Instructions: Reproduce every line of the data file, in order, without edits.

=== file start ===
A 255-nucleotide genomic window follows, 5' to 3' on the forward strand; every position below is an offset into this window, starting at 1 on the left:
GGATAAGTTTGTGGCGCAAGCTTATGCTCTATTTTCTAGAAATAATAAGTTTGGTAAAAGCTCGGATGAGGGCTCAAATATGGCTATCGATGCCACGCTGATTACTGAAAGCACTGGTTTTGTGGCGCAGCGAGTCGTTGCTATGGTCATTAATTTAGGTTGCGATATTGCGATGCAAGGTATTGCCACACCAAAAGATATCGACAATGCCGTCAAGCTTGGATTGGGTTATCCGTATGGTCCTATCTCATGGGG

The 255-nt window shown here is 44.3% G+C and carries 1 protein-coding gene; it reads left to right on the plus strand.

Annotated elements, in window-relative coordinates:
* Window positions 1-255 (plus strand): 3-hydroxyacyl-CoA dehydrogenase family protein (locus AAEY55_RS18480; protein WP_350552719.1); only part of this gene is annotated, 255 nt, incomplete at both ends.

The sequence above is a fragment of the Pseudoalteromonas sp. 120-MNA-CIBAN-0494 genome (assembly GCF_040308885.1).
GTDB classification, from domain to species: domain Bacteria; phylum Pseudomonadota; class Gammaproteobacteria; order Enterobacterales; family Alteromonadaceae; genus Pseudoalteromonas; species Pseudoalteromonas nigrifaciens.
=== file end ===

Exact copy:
A 255-nucleotide genomic window follows, 5' to 3' on the forward strand; every position below is an offset into this window, starting at 1 on the left:
GGATAAGTTTGTGGCGCAAGCTTATGCTCTATTTTCTAGAAATAATAAGTTTGGTAAAAGCTCGGATGAGGGCTCAAATATGGCTATCGATGCCACGCTGATTACTGAAAGCACTGGTTTTGTGGCGCAGCGAGTCGTTGCTATGGTCATTAATTTAGGTTGCGATATTGCGATGCAAGGTATTGCCACACCAAAAGATATCGACAATGCCGTCAAGCTTGGATTGGGTTATCCGTATGGTCCTATCTCATGGGG

The 255-nt window shown here is 44.3% G+C and carries 1 protein-coding gene; it reads left to right on the plus strand.

Annotated elements, in window-relative coordinates:
* Window positions 1-255 (plus strand): 3-hydroxyacyl-CoA dehydrogenase family protein (locus AAEY55_RS18480; protein WP_350552719.1); only part of this gene is annotated, 255 nt, incomplete at both ends.

The sequence above is a fragment of the Pseudoalteromonas sp. 120-MNA-CIBAN-0494 genome (assembly GCF_040308885.1).
GTDB classification, from domain to species: domain Bacteria; phylum Pseudomonadota; class Gammaproteobacteria; order Enterobacterales; family Alteromonadaceae; genus Pseudoalteromonas; species Pseudoalteromonas nigrifaciens.